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EDITORIAL: Competitive pressures and the Clark County School District

Don’t look now, but members of the Clark County School Board have inadvertently offered a rousing endorsement for school choice.

The trustees last week approved a $2.4 billion fiscal 2019 budget that includes $117,000 for a new marketing position created to extol the district’s virtues in an attempt to persuade parents not to send their children to local charter schools. The number of kids attending Clark County charter campuses has skyrocketed nearly 120 percent over the five-year period ending with the 2016-17 school year.

The Clark County School District’s struggles are well-known. Test scores reveal that proficiency levels in math and reading are abysmal for the district’s fourth- and eighth-graders. Should it be any surprise that many parents, when provided more alternatives for their children, yearn to escape such failure?

Because district funding is partially tied to enrollment, school officials argue they lose money when a student goes elsewhere. The new position is “a way to at least lessen the bleeding,” the Review-Journal’s Meghin Delaney wrote Sunday.

But the financial argument — often used by members of the entrenched education establishment to attack choice plans for draining money from the public schools — is specious. When a pupil leaves the district, it is no longer charged with educating that student. Doesn’t this reduce expenses?

In fact, this new PR position confirms what many anti-choice activists have long refused to admit: First, that many parents — at all income levels — are increasingly desperate to find more educational options for their children and, second, that increased competition puts pressure on traditional campuses to innovate and improve their performance or risk steep enrollment losses.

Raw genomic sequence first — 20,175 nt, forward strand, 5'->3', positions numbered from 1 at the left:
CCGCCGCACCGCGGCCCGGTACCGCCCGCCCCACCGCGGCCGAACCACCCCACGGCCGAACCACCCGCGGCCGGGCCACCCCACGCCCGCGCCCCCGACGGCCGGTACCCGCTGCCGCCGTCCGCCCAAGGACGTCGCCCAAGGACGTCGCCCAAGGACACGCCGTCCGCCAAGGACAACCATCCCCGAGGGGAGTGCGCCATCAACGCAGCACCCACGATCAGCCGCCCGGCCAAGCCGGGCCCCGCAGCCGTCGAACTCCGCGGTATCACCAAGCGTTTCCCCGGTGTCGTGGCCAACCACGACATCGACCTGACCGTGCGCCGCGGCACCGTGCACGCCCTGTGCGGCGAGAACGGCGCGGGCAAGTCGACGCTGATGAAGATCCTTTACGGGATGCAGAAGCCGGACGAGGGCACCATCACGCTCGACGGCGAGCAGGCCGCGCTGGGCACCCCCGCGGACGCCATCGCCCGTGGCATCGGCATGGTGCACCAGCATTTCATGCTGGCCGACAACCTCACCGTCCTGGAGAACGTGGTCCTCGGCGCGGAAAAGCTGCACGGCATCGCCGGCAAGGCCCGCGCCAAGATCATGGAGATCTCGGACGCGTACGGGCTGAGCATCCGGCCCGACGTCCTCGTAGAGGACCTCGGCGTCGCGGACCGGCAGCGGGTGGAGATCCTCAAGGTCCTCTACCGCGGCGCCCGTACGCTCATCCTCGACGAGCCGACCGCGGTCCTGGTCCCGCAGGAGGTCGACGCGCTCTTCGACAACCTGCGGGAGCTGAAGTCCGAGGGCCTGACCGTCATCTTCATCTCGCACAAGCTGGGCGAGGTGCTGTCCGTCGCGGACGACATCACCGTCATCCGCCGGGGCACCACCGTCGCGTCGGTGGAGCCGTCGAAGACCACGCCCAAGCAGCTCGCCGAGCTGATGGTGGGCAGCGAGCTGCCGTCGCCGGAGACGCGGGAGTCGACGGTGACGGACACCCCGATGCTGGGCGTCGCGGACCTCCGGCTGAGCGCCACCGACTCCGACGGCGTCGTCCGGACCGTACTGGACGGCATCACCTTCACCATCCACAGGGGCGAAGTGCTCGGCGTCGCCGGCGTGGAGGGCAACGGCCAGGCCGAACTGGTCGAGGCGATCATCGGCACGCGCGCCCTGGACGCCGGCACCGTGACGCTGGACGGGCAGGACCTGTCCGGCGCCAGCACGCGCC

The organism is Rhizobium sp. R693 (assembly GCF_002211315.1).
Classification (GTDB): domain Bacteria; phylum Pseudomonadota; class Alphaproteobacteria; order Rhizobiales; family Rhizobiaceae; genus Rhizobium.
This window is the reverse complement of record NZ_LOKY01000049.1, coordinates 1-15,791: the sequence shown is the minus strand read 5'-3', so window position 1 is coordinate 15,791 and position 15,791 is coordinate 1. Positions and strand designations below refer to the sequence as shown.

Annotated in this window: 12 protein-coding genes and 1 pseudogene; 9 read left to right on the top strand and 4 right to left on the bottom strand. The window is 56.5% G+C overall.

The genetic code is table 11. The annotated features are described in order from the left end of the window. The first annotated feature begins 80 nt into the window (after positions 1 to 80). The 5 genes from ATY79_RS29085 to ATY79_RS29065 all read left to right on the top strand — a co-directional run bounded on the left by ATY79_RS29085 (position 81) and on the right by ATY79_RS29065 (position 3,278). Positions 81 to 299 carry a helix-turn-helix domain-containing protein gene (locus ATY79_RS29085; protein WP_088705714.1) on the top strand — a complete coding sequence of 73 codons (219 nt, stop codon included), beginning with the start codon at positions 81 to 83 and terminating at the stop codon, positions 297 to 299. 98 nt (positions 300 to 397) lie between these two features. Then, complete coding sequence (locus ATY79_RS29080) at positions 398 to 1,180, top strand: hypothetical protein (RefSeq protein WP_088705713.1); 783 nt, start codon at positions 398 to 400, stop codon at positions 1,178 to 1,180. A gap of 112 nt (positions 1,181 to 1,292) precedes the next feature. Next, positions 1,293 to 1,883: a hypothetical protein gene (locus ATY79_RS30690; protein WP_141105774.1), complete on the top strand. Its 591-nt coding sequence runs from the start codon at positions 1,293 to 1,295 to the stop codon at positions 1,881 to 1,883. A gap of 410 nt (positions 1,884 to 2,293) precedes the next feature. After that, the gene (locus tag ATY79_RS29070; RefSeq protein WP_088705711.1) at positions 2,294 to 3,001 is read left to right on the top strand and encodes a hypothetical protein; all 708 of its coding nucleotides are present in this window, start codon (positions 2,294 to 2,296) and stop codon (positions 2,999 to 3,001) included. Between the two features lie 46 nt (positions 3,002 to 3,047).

One may argue about the district’s course of action here. Rather than hiring more smooth talkers to downplay the district’s deficiencies, perhaps it would be more effective to actually increase the number of kids who know their multiplication tables and are able to read at grade level.

“I find it unfortunate that the leaders of the largest school district in the state would spend public funds to attack one form of delivering public education in favor of another,” Jason Guinasso, chairman of the Nevada State Public Charter Authority, told the Review-Journal. “Those dollars should be spent on teachers and students.”

He has a good point. But there can be no denying that the new marketing job exists because district officials feel competitive pressure. It’s not so far-fetched to extrapolate: The more school choice afforded parents and their children, the greater motivation traditional public schools and districts have to improve.

The trustees couldn’t have said it any louder.

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